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Optimizing noninvasive sampling of a zoonotic bat virus.

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Outbreaks of infectious viruses resulting from spillover events from bats have brought much attention to bat-borne zoonoses, which has motivated increased ecological and epidemiological studies on bat populations. Field sampling methods often collect pooled samples of bat excreta from plastic sheets placed under-roosts. However, positive bias is introduced because multiple individuals may contribute to pooled samples, making studies of viral dynamics difficult. Here, we explore the general issue of bias in spatial sample pooling using Hendra virus in Australian bats as a case study. We assessed the accuracy of different under-roost sampling designs using generalized additive models and field data from individually captured bats and pooled urine samples. We then used theoretical simulation models of bat density and under-roost sampling to understand the mechanistic drivers of bias. The most commonly used sampling design estimated viral prevalence 3.2 times higher than individual-level data, with positive bias 5-7 times higher than other designs due to spatial autocorrelation among sampling sheets and clustering of bats in roosts. Simulation results indicate using a stratified random design to collect 30-40 pooled urine samples from 80 to 100 sheets, each with an area of 0.75-1 m2, and would allow estimation of true prevalence with minimum sampling bias and false negatives. These results show that widely used under-roost sampling techniques are highly sensitive to viral presence, but lack specificity, providing limited information regarding viral dynamics. Improved estimation of true prevalence can be attained with minor changes to existing designs such as reducing sheet size, increasing sheet number, and spreading sheets out within the roost area. Our findings provide insight into how spatial sample pooling is vulnerable to bias for a wide range of systems in disease ecology, where optimal sampling design is influenced by pathogen prevalence, host population density, and patterns of aggregation.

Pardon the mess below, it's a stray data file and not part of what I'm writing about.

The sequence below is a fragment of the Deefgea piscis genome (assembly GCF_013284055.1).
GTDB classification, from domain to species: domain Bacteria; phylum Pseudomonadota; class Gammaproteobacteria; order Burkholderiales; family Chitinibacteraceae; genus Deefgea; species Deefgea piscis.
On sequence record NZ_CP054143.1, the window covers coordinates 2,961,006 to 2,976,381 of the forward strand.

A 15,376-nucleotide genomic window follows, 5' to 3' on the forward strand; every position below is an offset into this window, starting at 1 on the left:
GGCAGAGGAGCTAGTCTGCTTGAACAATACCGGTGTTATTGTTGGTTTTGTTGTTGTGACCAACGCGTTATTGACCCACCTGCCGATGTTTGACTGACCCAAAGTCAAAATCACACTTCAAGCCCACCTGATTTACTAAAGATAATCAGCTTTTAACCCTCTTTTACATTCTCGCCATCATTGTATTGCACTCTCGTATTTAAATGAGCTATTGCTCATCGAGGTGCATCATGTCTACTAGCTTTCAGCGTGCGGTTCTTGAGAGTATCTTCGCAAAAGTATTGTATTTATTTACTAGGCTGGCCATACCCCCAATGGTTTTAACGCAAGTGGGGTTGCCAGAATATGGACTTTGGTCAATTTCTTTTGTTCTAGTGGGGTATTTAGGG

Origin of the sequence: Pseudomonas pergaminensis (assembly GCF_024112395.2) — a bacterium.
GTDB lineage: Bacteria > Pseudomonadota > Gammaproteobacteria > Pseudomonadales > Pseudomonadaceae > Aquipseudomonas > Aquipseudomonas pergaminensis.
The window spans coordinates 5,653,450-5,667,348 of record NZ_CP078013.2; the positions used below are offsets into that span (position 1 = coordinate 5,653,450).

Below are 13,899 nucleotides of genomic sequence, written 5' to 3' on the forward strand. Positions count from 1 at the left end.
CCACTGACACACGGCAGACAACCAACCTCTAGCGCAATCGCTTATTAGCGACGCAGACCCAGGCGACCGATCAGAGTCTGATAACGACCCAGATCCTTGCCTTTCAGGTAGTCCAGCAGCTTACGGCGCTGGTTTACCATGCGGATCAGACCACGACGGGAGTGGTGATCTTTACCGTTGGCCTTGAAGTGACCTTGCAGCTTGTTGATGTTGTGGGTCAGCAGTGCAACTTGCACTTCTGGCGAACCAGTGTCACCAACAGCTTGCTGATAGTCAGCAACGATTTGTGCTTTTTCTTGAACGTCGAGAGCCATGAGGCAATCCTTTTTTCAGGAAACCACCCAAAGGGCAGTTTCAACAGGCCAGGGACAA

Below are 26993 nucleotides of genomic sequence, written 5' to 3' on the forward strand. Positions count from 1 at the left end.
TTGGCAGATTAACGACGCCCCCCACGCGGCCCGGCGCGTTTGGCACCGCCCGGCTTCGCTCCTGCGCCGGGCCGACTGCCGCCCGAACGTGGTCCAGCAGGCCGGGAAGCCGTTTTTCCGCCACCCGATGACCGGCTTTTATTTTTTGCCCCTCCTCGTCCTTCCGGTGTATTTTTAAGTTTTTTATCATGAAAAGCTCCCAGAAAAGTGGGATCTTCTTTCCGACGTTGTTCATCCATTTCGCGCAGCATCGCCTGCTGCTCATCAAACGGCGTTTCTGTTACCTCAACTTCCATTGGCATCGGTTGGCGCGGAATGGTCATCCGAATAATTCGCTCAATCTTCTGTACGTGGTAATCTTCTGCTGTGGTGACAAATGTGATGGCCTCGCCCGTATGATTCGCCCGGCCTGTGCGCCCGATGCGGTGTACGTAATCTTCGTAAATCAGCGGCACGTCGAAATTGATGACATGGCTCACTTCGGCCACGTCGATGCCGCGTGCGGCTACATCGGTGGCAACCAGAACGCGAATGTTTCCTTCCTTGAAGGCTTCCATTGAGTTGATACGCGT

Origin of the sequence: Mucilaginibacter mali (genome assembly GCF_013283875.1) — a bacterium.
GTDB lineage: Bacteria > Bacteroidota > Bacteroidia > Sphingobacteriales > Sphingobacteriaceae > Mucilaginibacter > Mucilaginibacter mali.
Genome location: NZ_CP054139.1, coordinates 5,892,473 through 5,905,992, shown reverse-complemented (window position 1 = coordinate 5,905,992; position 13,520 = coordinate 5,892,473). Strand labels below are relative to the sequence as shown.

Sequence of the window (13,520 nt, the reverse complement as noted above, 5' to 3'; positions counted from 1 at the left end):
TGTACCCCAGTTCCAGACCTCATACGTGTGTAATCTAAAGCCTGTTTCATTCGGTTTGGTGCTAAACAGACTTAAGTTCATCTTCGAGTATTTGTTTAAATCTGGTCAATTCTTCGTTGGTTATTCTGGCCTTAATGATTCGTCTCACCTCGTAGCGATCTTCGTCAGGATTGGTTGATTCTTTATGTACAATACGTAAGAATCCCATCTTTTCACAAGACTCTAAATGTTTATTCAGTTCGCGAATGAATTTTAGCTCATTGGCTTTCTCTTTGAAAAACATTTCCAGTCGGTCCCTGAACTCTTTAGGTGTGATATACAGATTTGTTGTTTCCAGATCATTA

bat virus, sampling bias, under roost sampling, viral prevalence

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Ecol Evol

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